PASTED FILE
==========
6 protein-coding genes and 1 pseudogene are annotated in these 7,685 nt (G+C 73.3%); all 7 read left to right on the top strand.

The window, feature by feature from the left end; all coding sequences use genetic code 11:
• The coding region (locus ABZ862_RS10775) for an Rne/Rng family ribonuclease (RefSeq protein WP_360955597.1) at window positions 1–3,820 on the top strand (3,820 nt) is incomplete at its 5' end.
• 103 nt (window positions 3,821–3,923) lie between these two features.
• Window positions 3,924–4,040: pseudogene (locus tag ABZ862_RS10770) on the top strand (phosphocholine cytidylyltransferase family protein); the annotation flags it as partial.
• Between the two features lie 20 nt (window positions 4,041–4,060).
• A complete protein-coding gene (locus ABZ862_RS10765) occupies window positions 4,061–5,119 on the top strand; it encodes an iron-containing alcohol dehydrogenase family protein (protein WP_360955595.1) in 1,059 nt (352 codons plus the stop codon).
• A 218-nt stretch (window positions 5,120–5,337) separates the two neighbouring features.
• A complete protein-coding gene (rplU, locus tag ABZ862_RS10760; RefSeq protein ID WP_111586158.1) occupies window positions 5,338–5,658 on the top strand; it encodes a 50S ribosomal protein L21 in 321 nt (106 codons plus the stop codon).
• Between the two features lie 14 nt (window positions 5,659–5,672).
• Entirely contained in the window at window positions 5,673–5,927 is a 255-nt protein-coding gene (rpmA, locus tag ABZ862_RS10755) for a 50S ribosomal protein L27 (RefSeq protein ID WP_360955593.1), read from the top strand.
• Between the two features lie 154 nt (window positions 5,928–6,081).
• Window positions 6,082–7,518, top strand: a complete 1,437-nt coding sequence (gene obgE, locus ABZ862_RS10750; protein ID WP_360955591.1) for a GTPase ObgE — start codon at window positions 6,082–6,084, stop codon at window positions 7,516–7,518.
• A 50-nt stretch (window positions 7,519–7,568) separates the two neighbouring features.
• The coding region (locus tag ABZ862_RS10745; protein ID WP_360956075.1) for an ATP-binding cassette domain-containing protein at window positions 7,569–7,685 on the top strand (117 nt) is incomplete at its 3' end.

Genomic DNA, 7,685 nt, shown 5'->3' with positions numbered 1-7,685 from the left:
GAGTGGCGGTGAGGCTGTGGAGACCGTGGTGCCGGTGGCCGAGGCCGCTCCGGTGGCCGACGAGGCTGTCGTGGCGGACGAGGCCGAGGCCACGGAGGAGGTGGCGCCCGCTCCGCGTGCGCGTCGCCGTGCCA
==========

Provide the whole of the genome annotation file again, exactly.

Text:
6 protein-coding genes and 1 pseudogene are annotated in these 7,685 nt (G+C 73.3%); all 7 read left to right on the top strand.

The window, feature by feature from the left end; all coding sequences use genetic code 11:
• The coding region (locus ABZ862_RS10775) for an Rne/Rng family ribonuclease (RefSeq protein WP_360955597.1) at window positions 1–3,820 on the top strand (3,820 nt) is incomplete at its 5' end.
• 103 nt (window positions 3,821–3,923) lie between these two features.
• Window positions 3,924–4,040: pseudogene (locus tag ABZ862_RS10770) on the top strand (phosphocholine cytidylyltransferase family protein); the annotation flags it as partial.
• Between the two features lie 20 nt (window positions 4,041–4,060).
• A complete protein-coding gene (locus ABZ862_RS10765) occupies window positions 4,061–5,119 on the top strand; it encodes an iron-containing alcohol dehydrogenase family protein (protein WP_360955595.1) in 1,059 nt (352 codons plus the stop codon).
• A 218-nt stretch (window positions 5,120–5,337) separates the two neighbouring features.
• A complete protein-coding gene (rplU, locus tag ABZ862_RS10760; RefSeq protein ID WP_111586158.1) occupies window positions 5,338–5,658 on the top strand; it encodes a 50S ribosomal protein L21 in 321 nt (106 codons plus the stop codon).
• Between the two features lie 14 nt (window positions 5,659–5,672).
• Entirely contained in the window at window positions 5,673–5,927 is a 255-nt protein-coding gene (rpmA, locus tag ABZ862_RS10755) for a 50S ribosomal protein L27 (RefSeq protein ID WP_360955593.1), read from the top strand.
• Between the two features lie 154 nt (window positions 5,928–6,081).
• Window positions 6,082–7,518, top strand: a complete 1,437-nt coding sequence (gene obgE, locus ABZ862_RS10750; protein ID WP_360955591.1) for a GTPase ObgE — start codon at window positions 6,082–6,084, stop codon at window positions 7,516–7,518.
• A 50-nt stretch (window positions 7,519–7,568) separates the two neighbouring features.
• The coding region (locus tag ABZ862_RS10745; protein ID WP_360956075.1) for an ATP-binding cassette domain-containing protein at window positions 7,569–7,685 on the top strand (117 nt) is incomplete at its 3' end.

Genomic DNA, 7,685 nt, shown 5'->3' with positions numbered 1-7,685 from the left:
GAGTGGCGGTGAGGCTGTGGAGACCGTGGTGCCGGTGGCCGAGGCCGCTCCGGTGGCCGACGAGGCTGTCGTGGCGGACGAGGCCGAGGCCACGGAGGAGGTGGCGCCCGCTCCGCGTGCGCGTCGCCGTGCCA